The Continue Loop node can be used to skip over an iteration of the loop. For example, if we wanted to print out the numbers 1 to 5 excluding 2 we can use the Continue Loop as shown in the image above.
From the previous example delete the animate node and attach the IsEqual node to the increment.
Add the variable x as the first argument and 2 as the second argument by right-clicking in the empty parameter slot and choosing int(constant) then changing the value to 2.
Add a Branch to the bottom of IsEqual and add two argument slots.
Right-click in the empty paramter slots and select Bool(Constant) for both.
They will both be False by default. Change one of them to true by clicking on it and then switching the value checkbox in the properties panel on.
Connect the Continue Loop to the True branch.
Right-click and select the x variable again and attach a toString node and then a WriteToConsole Node.
Attach this node to the False branch.
This will result in numbers 1,3,4,5 being printed in the console log.
Loop Over Range will loop through a sequence of actions over a specified range of values.
For example, if we wanted to multiply the numbers 1-7 by two this is how we would do it:
To use Loop Over Range you must be in at least Expert complexity.
Right-click and select the Loop Over Range Node.
Right-Click in its Min parameter slot and select Int(Constant) change the Int value in the properties panel to 1.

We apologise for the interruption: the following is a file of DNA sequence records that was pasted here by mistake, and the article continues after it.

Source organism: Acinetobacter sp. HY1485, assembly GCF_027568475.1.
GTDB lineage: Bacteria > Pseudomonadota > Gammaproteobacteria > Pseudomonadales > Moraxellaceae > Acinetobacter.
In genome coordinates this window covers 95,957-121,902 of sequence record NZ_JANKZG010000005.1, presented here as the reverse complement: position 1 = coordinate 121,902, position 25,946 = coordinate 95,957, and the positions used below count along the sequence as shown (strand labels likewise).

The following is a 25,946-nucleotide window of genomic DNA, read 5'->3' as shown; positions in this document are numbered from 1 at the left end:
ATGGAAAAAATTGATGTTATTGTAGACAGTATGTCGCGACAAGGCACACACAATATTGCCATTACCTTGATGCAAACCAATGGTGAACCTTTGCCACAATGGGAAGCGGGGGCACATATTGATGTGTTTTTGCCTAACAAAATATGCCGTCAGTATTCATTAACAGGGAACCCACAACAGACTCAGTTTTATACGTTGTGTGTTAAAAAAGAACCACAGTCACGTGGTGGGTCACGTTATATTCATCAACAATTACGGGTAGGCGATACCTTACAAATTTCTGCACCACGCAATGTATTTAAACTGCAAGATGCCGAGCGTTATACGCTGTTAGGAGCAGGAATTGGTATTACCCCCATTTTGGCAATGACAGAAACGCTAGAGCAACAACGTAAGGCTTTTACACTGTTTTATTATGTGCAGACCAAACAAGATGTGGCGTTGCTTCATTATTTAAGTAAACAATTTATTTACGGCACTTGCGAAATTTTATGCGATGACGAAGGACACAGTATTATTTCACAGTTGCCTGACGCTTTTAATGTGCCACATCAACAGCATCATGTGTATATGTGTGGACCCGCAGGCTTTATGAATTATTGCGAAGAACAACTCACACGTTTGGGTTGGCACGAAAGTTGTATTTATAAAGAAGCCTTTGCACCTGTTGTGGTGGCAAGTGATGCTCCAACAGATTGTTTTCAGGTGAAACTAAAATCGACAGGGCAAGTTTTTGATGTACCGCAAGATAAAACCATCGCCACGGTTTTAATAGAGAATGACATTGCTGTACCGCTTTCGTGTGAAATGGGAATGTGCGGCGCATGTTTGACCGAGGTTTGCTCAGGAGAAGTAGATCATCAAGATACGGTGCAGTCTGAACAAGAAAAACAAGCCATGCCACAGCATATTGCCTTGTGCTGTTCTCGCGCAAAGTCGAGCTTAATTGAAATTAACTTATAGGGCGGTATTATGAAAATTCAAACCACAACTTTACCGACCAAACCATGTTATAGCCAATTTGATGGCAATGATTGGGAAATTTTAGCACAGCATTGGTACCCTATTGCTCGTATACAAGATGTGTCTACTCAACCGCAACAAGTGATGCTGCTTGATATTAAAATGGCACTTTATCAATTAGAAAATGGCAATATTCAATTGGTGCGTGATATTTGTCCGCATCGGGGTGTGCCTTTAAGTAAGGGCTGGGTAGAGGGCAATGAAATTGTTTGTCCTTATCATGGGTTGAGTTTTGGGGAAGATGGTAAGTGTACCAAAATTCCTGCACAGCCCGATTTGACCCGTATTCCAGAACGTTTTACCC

Right-Click in its Max parameter slot and select Int(Constant) change the Int value in the properties panel to 7.
From the Action parameter we will attach a Begin node.
Click the plus button on the begin node to open up a parameter.
Right-click in the empty parameter slot and go to Variable > New to insert a new variable. Rename the variable to x. Compile the lesson.
Drag a connection from the Begin node and go to Operators > Multiply.
Click the plus button on the Multiply node to open up two parameter slots.
Right-click in the first parameter of Multiply and type in the name of your variable 'X'.
Right-click in the second parameter slot and select Int(Constant). Change the value to 2.
To see the results of this loop dereference a toString node from the bottom handle of the multiply node and dereference a WriteToConsole node from the bottom of that.
This will print the value of x to the console tab each iteration of the loop.
Playing the lesson should show 2,4,6,8,10,12,14 in the console tab.
If you wanted to multiply only every second number starting at 1 we can change the step value of the loop Over Range node from 1 to 2. Then the result would be 2,6,10,14.
While the program is running, it needs to regularly update the screen so that any changes that have occurred are visible to the user. This update occurs whenever a yield node is encountered. This will pause the program until the screen has been updated and then will continue running where it left off immediately afterwards.
Note: all loops by default will automatically add a yield. Without this, a loop that never exits would cause the program to appear to freeze because the screen would never get updated.
In some cases it may be desirable to disable this behaviour and this can be done by changing the AutoYield property to false in the properties of loop nodes. However, note that with AutoYield off, it may be important to add a Yield node instead.